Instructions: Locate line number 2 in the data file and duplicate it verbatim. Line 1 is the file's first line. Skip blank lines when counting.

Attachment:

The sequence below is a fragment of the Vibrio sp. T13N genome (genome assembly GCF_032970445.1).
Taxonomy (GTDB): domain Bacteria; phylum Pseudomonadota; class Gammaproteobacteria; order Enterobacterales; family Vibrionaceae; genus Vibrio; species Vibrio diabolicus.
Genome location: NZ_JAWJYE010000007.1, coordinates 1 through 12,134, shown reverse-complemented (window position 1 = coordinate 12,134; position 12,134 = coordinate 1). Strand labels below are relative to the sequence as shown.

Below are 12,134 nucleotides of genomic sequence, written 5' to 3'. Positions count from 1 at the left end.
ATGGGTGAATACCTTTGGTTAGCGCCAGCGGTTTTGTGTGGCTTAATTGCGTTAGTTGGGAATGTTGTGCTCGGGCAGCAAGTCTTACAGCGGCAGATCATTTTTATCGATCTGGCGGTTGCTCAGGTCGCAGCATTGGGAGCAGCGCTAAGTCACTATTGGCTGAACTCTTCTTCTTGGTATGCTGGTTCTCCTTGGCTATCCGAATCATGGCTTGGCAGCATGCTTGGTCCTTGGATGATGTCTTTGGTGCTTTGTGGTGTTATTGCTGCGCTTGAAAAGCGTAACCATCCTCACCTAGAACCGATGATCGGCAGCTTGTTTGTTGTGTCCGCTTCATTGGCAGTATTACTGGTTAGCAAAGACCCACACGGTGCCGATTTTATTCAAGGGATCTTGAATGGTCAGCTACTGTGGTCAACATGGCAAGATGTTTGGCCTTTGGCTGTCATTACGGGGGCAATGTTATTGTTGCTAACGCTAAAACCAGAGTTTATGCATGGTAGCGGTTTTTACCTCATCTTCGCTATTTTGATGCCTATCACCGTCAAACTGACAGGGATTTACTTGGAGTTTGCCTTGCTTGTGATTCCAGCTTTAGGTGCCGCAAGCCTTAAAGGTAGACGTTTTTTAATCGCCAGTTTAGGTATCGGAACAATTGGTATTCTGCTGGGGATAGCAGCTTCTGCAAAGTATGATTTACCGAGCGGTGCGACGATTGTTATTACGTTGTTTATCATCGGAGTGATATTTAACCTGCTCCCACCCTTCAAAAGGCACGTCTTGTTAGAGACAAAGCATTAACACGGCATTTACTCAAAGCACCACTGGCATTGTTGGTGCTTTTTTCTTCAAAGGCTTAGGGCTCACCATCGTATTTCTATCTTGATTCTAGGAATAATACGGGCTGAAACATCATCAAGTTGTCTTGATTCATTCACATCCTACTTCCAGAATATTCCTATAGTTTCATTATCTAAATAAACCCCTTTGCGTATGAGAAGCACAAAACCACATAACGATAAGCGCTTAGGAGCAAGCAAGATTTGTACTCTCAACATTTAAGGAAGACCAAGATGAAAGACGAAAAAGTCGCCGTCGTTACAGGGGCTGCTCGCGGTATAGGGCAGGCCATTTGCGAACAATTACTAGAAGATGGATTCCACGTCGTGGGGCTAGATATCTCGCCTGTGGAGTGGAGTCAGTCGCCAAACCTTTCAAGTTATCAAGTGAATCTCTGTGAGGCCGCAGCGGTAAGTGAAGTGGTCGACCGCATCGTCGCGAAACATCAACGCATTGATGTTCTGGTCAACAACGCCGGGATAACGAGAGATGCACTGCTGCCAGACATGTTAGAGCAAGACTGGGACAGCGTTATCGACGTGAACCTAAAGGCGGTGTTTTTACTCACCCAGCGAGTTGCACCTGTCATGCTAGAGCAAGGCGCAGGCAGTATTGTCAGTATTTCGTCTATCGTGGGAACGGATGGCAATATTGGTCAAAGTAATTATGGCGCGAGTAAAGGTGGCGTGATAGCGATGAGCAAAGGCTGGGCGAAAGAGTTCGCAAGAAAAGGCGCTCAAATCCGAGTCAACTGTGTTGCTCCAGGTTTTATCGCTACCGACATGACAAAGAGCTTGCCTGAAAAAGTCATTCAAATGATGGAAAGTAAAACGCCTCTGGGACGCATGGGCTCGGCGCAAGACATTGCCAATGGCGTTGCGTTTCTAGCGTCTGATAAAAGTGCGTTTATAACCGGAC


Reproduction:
Taxonomy (GTDB): domain Bacteria; phylum Pseudomonadota; class Gammaproteobacteria; order Enterobacterales; family Vibrionaceae; genus Vibrio; species Vibrio diabolicus.